This is a thought provoking article I read online at USA Today and wanted to share with you:
“Homelessness can and must be ended. But it won’t be if our leaders report that there is no crisis.”
Homeless problem bigger than our leaders think
Report misleads on those without shelter
An article by Maria Foscarinis posted at 7:35 p.m. EST January 16, 2014
The Great Recession is causing continued hardship for many Americans. Yet a recent report found thathomelessness is down. I wish that were true. The research, from the Department of Housing and Urban Development, says homelessness decreased by nearly 4% over the past year. But it doesn’t actually measure homelessness.
Instead, it looks at people who are in shelters or transitional housing and the number of people who are outside on a single January night. Not included are those doubled up or couch surfing because they can’t afford their own place. Neither are people in hospitals, mental health or substance abuse centers, jails or prisons with nowhere to go upon release.
The problem isn’t just the count’s narrow scope; its methods are flawed. For the count of people in shelters and transitional housing, service providers report their numbers on the designated night. But this just measures capacity. If the number goes down, this could mean either fewer homeless or fewer beds for them.
The “street” part of the count tries to measure unmet need by counting people in places “not meant for human habitation,” such as streets, parks, alleys, subway tunnels, all-night movie theaters, abandoned buildings, roofs, stairwells, caves, campgrounds and vehicles.
HUD sets the guidelines, but communities have discretion in how they count. A few use sophisticated statistical methods. Most simply organize volunteers to fan out and make judgments about who is homeless, avoiding locations where they feel unsafe. How even the best prepared volunteers can cover large expanses in a few hours is anyone’s guess.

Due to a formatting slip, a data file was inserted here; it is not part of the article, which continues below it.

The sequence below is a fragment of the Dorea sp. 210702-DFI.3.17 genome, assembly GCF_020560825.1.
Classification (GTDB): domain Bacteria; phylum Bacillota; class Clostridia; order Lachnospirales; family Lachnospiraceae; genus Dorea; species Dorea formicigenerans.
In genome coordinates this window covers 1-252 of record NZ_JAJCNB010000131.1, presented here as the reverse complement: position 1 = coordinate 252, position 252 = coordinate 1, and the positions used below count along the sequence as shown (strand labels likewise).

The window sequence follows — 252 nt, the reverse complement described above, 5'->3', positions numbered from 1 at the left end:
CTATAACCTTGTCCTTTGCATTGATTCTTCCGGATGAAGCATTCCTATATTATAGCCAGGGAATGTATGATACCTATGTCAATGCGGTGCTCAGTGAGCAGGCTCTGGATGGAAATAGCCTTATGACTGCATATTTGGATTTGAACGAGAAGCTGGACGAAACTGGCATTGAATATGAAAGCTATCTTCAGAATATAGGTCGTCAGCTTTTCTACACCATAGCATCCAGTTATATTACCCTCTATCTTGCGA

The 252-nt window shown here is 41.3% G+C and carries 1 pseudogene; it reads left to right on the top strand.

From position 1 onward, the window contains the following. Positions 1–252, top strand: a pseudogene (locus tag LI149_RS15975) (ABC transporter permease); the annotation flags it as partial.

Local policies can also affect the count. For example, cities are increasingly making it a crime to sleep in public places. If the street count goes down, is it because need is down or because there is greater cause to fear arrest, driving people further into hiding?
Punishing the homeless
Similarly, in some cities, families seeking shelter can be threatened with removal of their children; families living outside have extra incentive to avoid detection.
To its credit, the Obama administration has made a commitment to ending homelessness and, to measure progress, it needs data. Methods pioneered in New York City that statistically adjust for the built-in inaccuracies of the “street” count could significantly improve it. But the data must not only be accurate; they must also be theright data, and that’s the larger issue. Homelessness happens over time, not on a single night — and it reflects a deeper crisis.
According to Harvard’s Joint Center for Housing Studies, low-income households suffer an unprecedented housing cost burden, forcing many to choose between rent and food. Too often, homelessness is the result.
Another reason to doubt HUD’s reporting: On Thursday, the Department of Veterans Affairs released statistics showing that homelessness among Iraq and Afghanistan war veterans is sharply rising despite new efforts to help them.
Ending homelessness requires closing the gap between the need for housing and its availability. It requires recognizing housing as a basic human right, and enacting policies to ensure it is available.
Homelessness can and must be ended. But it won’t be if our leaders report that there is no crisis.
Maria Foscarinis, a lawyer, is executive director of the National Law Center on Homelessness & Poverty.